Director: Todd Strauss-Schulson
Starring: Taissa Farmiga, Malin Akerman, Adam DeVine
Plot: When Max (Taissa Farmiga) and her friends reluctantly attend a tribute screening of an infamous '80s slasher film that starred Max's late mother (Malin Akerman), they are accidentally sucked into the silver screen. They soon realize they are trapped inside the cult classic movie and must team up with the fictional and ill-fated "Camp Bloodbath" counselors, including Max's mom as the shy scream queen, to battle the film's machete-wielding, masked killer. With the body count rising in scene after iconic scene, who will be THE FINAL GIRLS left standing and live to escape this film?
The Final Girls is the ultimate comedic love-letter to 80s slasher films. As someone who grew up on that genre, I really, really enjoyed this movie.
Everything 80s is riffed here, but in a way that has both laughs and heart, rather than a ridiculous Scary Movie parody manner. It's also obvious that the director is a fan of the source material - when our group of protagonists end up "inside" their favourite 80s slasher, it really does feel like they've been transported back to a Friday the 13th flick.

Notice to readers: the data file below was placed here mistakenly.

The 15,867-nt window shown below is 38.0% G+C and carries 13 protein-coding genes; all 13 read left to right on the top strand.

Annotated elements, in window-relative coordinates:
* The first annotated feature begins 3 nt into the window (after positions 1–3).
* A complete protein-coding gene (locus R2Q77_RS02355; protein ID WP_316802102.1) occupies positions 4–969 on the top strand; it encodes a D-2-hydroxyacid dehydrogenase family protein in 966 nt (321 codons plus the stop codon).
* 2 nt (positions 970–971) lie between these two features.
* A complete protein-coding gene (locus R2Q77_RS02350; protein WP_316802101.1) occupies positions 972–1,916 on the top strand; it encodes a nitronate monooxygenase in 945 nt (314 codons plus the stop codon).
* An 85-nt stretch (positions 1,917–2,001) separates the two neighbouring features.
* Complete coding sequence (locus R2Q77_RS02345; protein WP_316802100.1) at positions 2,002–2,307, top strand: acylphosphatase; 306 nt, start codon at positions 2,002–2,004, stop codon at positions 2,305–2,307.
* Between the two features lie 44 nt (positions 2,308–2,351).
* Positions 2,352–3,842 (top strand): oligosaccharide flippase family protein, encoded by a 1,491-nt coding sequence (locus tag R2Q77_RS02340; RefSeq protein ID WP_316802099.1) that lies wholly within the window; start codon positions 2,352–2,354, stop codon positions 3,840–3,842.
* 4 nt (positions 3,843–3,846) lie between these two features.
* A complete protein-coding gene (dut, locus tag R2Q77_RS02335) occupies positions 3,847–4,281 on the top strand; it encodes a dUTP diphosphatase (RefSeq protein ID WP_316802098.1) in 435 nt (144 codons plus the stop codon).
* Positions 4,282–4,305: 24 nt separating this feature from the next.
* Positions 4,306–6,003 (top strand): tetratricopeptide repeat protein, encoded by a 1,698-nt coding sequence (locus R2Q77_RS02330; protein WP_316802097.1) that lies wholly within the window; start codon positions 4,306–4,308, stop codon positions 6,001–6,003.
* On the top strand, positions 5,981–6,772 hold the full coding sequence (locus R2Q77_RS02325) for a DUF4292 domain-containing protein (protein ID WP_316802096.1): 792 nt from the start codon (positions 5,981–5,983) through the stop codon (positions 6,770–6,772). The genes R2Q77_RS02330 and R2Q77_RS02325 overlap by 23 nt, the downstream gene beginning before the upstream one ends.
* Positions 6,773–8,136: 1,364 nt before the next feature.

The acting here is great. I really enjoyed Taissa Farmiga's previous work on two seasons of TV show American Horror Story, and she's perfectly cast here as the quiet, sensitive teenage girl mourning the loss of her film star mum. Malin Akerman looks familiar but looking at her credits I don't think I've seen her in much. But she has great chemistry with Farmiga, which helps provide the emotional pull. Comedic value is added by Adam DeVine (TV's Workaholics) - whose performance does grate the nerves a bit at times but is perfect for the douchebag jock that was in every 80s summer camp horror flick - and Thomas Middleditch, who is excellent as the resident horror movie geek.
The only complaint I have is that this movie is virtually devoid of gore. There's a little bit of blood splattered around, but it's lacking compared to actual 80s slashers. If you're going to pay homage to those movies, you need some good blood and guts. There's also no nudity - a pre-requisite of 80s slashers - but that's neither here nor there.
I have a feeling that the younger crowd will probably enjoy this movie well enough, but to really appreciate it you need to have lived through the 80s and to have watched your fair share of Friday the 13th-type slashers from that decade.
Don't expect scares or any real suspense - go into this one for the laughs and the loving tribute it pays to slasher flicks.